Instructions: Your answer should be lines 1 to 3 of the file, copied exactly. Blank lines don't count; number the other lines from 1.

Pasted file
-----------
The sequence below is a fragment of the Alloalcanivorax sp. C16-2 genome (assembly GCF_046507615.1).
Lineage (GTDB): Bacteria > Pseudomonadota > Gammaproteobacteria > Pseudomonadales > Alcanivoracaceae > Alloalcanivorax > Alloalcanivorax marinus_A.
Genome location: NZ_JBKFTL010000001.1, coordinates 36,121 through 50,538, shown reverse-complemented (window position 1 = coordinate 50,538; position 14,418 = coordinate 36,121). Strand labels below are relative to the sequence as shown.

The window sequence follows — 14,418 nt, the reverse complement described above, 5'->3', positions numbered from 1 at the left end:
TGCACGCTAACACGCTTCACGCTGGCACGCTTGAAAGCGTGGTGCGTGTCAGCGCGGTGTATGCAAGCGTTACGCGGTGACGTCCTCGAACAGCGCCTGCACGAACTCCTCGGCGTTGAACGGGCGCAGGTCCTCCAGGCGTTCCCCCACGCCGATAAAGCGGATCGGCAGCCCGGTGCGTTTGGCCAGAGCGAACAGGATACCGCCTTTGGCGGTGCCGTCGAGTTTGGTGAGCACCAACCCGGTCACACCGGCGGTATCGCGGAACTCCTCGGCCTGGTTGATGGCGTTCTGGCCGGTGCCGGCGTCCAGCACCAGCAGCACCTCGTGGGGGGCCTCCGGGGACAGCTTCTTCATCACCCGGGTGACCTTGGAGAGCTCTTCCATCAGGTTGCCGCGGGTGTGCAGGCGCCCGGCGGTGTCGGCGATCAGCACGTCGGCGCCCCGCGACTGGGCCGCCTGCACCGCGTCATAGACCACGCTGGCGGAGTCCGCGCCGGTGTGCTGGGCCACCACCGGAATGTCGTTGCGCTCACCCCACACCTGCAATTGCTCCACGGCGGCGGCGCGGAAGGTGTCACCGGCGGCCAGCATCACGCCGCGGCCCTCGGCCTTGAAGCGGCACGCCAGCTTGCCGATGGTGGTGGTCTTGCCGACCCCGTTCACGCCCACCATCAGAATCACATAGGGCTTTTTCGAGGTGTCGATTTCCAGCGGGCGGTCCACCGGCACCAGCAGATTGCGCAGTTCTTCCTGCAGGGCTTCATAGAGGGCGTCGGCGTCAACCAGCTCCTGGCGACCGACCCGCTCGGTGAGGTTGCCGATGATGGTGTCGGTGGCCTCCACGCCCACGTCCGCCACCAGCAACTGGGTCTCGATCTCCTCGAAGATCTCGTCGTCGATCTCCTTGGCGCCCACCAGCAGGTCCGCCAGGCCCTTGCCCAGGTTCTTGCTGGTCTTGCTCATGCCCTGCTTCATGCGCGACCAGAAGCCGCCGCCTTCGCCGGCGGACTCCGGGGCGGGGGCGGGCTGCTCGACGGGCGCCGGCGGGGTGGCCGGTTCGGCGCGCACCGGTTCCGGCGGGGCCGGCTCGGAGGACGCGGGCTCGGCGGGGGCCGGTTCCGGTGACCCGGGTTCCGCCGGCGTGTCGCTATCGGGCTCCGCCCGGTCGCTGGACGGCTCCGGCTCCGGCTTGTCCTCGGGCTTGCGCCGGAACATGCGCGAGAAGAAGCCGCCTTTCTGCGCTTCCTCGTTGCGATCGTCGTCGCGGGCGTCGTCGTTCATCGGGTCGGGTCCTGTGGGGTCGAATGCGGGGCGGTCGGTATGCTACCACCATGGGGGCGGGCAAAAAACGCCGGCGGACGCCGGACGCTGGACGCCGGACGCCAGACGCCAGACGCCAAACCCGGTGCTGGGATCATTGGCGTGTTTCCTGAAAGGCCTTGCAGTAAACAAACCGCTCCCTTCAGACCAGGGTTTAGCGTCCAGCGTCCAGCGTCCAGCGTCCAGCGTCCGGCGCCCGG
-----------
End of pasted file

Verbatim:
The sequence below is a fragment of the Alloalcanivorax sp. C16-2 genome (assembly GCF_046507615.1).
Lineage (GTDB): Bacteria > Pseudomonadota > Gammaproteobacteria > Pseudomonadales > Alcanivoracaceae > Alloalcanivorax > Alloalcanivorax marinus_A.
Genome location: NZ_JBKFTL010000001.1, coordinates 36,121 through 50,538, shown reverse-complemented (window position 1 = coordinate 50,538; position 14,418 = coordinate 36,121). Strand labels below are relative to the sequence as shown.